Big Cat Rescue is close to being a $5 million Tampa organization that calls itself the world's largest accredited sanctuary for exotic wild cats.
Joe Schreibvogel says the organization is great at tugging on people's heartstrings.
"People love to help animals, because they touch their hearts."
It's clear that animal lovers who hear about the sanctuary are impressed. Last year, the sanctuary took in more than $1 million in grants and contributions to take care of the cats.
Schreibvogel, who owns his own zoo in Oklahoma, has issues with Big Cat Rescue and is involved in a lawsuit against the organization.
Big Cat Rescue says the animals they take in have been abandoned and neglected and say they are on a mission to save them. They believe the only way to end the abuse and neglect is to end the trading and breeding of big cats.
Schreibvogel says that the breeding and trading of animals is exactly what Big Cat Rescue did.
"Most of the cats weren't rescued. They were bought or they were bred at the facility. My biggest concern is, in the animal world, the misrepresentation as far as an animal sanctuary gives us all a bad name."
Schreibvogel isn't without his own critics, however, and they point to a $25,000 fine he received from the United States Department of Agriculture. Schreibvogel admits he received the fine when he first started out and he didn't know what he was doing.
However, he is correct about the cats being bought at the organization.
According to records the 10 News Investigators obtained from the United State Department Agricultural, up until 10 years ago cat after cat at the sanctuary was either bought by or born at Big Cat Rescue.
We asked Schreibvogel why someone would buy cats or breed cats and then tell people they were rescuing them?
"Well it's a multimillion dollar business to have a so-called 'save things' and it tugs on heartstrings from people all over the world," says Schreibvogel.
Big Cat Rescue CEO Carole Baskin wouldn't talk to us on camera, but her own video admits she did start out doing just that.
"[At the time] It made perfect sense to me that these animals needed to be bred," says Baskin.
Baskin adds she saw the light and hasn't bought or bred an animal in 10 years, but it was not entirely bad that she did it.
"We know from the inside out why those people are doing what they are doing."
Big Cat Rescue says it is transparent, yet they refused to be evaluated by the Better Business Bureau standard for charity accountability.
"When you first go [to Big Cat Rescue], you're so excited. You're going to get up close and personal with these magnificent animals and you really aren't paying attention to what is going on," says former volunteer Deborah Sandlin.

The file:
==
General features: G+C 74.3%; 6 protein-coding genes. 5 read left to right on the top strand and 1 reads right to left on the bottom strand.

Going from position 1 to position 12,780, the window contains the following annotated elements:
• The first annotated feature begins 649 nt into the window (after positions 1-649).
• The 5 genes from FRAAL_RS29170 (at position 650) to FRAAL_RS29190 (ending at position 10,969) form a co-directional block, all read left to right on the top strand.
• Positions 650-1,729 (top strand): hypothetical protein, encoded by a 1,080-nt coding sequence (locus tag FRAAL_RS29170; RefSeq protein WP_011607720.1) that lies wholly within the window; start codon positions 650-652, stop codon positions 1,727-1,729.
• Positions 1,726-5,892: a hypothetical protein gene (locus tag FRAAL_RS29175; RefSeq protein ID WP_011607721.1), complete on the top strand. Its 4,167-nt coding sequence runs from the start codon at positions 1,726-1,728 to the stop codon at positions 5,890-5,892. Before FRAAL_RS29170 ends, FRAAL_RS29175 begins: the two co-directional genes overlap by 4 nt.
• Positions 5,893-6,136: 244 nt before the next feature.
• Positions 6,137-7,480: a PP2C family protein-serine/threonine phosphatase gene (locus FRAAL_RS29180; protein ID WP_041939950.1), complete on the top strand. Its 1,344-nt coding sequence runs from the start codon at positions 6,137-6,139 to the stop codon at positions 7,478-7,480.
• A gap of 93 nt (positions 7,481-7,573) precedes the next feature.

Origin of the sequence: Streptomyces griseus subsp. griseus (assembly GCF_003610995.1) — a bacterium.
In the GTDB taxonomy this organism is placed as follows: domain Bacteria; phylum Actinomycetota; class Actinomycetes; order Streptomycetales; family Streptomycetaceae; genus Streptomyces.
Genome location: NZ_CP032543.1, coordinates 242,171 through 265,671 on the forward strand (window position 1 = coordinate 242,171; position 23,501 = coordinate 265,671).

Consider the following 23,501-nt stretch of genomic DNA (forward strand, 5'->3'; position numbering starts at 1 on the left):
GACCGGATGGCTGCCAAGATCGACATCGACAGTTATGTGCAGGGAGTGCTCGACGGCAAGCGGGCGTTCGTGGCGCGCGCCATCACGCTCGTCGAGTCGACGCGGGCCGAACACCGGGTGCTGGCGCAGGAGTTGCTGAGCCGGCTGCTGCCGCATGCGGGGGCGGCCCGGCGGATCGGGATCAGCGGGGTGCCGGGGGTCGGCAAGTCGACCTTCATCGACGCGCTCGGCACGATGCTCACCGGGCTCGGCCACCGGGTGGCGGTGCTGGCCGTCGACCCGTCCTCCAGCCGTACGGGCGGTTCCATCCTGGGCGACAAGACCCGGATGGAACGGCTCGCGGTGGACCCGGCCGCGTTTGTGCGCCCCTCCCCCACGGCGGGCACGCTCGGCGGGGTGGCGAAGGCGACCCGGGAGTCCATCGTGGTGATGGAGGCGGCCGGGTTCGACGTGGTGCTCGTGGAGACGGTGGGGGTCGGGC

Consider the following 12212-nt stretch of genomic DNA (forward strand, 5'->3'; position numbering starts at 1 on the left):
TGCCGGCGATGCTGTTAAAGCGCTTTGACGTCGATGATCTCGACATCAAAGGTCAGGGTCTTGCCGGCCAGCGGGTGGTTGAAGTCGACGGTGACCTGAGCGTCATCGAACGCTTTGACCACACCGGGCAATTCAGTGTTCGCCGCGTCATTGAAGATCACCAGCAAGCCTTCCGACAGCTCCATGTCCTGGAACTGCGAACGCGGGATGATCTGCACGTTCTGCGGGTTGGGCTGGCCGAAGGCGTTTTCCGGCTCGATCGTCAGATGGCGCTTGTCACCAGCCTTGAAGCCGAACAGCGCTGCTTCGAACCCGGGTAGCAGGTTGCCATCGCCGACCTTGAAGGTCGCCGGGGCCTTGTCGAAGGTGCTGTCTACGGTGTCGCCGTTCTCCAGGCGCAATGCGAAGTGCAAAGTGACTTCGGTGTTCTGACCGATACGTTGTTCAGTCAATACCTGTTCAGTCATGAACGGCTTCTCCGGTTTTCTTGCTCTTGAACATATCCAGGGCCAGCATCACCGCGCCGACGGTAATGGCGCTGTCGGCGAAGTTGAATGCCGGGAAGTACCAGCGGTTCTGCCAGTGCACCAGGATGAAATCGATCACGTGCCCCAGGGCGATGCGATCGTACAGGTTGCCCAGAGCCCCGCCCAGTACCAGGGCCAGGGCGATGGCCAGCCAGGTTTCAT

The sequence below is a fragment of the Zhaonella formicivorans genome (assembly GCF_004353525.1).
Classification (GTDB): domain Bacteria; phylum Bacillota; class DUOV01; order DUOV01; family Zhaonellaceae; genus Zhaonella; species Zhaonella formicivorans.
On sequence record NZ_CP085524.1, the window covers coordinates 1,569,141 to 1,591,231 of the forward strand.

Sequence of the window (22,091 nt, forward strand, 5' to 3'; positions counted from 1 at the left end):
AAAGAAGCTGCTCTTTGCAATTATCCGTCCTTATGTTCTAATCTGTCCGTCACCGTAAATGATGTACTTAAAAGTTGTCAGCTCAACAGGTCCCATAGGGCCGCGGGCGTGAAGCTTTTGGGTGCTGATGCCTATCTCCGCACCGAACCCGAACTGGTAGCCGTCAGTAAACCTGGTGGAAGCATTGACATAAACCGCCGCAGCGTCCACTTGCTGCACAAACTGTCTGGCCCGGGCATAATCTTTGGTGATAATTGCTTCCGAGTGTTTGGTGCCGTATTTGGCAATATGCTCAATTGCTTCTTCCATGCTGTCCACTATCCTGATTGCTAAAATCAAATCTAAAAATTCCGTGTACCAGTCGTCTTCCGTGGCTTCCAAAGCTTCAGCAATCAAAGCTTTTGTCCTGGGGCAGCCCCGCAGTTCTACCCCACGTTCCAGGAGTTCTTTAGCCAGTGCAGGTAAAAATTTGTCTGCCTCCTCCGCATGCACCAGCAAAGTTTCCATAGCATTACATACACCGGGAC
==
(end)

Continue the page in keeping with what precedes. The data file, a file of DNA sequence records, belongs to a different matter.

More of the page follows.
Sandlin at first thought the CEO was committed to rescuing abused cats, but she changed her opinion the longer she worked there.
"In fact, she was a private owner who found a way to get the public to finance her collection," says Sandlin.
Big Cat rescue has also had some run-ins with the USDA. The facility was cited in September 2010 and again in March of 2011 for having "either limbs or materials in the fenced-in area that would make it easy for an animal to climb and jump over the fence." Remember, BRC has 25,000 visitors a year.
The USDA also said "the fence wasn't constructed to protect the animals from unauthorized people getting to them."
Critics say Baskin, who they call a master marketer, exaggerates what the organization is doing, how she acquired the cats, and the condition they were in when she brought them to Big Cat Rescue. They say Baskin is routinely trapped in her own lies.
For example, Baskin once described on video how a tiger cub named Shere Kan was raised.
"He was bottle raised in a loving and nurturing home," Baskin is heard saying on the video.
But her website stated just the opposite:
He never got the vitamins and exercise he needed as a growing cub, so his back legs were badly underdeveloped. He was very sick for a long time and suffered major problems from calcium deficiency. X-rays showed that his baby canine teeth were rotting in their sockets from his malnourishment and they had to be excised because they had rotted through his face.
"I think she believes what she says, she does," says Sandlin.
In an e-mail the 10 News Investigators obtained, Baskin realized she was being hypocritical staging a cat rescue at some substandard facility for a TV show. However, she decided it was worthwhile, because of the national exposure it would give Big Cat Rescue.
"When you are truly in this for animals, it eats you up," says Schreibvogel.
Schreibvogel is talking about the more than 100 cats that have died after coming to the sanctuary. Big Cat Rescue points out it has been in existence since the early 1990s and cats don't have unlimited life spans.
Baskin's records show at least two died after their stomachs twisted from eating hay. Some have died from asthenia and there have been several cancer deaths.
Baskin thinks her critics are jealous of her success. It's clear the organization has gone through major growing pains and brings in huge donations from those who believe what Baskin says and don't believe what her critics say.
We have gotten a lot of reaction from our investigation on Big Cat Rescue in Tampa and there has been some confusion by some. To be clear, this story is about Big Cat Rescue in Tampa and not about Big Cat Habitat in Sarasota, Fl.